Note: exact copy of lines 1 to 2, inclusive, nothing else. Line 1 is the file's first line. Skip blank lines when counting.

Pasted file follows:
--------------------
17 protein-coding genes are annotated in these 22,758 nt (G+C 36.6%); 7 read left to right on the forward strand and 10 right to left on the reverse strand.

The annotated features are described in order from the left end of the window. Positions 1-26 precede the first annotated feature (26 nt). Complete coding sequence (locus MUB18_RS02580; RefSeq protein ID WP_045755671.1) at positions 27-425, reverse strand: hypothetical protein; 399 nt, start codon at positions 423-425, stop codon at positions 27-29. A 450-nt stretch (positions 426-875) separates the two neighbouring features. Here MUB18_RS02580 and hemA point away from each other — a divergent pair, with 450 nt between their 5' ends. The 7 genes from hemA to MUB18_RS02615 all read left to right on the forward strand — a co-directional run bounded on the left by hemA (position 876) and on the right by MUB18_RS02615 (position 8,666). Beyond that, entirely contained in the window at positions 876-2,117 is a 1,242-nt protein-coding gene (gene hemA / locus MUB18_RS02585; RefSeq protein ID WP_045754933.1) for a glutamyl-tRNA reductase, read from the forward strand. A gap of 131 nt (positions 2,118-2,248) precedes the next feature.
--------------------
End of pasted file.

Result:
17 protein-coding genes are annotated in these 22,758 nt (G+C 36.6%); 7 read left to right on the forward strand and 10 right to left on the reverse strand.

The annotated features are described in order from the left end of the window. Positions 1-26 precede the first annotated feature (26 nt). Complete coding sequence (locus MUB18_RS02580; RefSeq protein ID WP_045755671.1) at positions 27-425, reverse strand: hypothetical protein; 399 nt, start codon at positions 423-425, stop codon at positions 27-29. A 450-nt stretch (positions 426-875) separates the two neighbouring features. Here MUB18_RS02580 and hemA point away from each other — a divergent pair, with 450 nt between their 5' ends. The 7 genes from hemA to MUB18_RS02615 all read left to right on the forward strand — a co-directional run bounded on the left by hemA (position 876) and on the right by MUB18_RS02615 (position 8,666). Beyond that, entirely contained in the window at positions 876-2,117 is a 1,242-nt protein-coding gene (gene hemA / locus MUB18_RS02585; RefSeq protein ID WP_045754933.1) for a glutamyl-tRNA reductase, read from the forward strand. A gap of 131 nt (positions 2,118-2,248) precedes the next feature.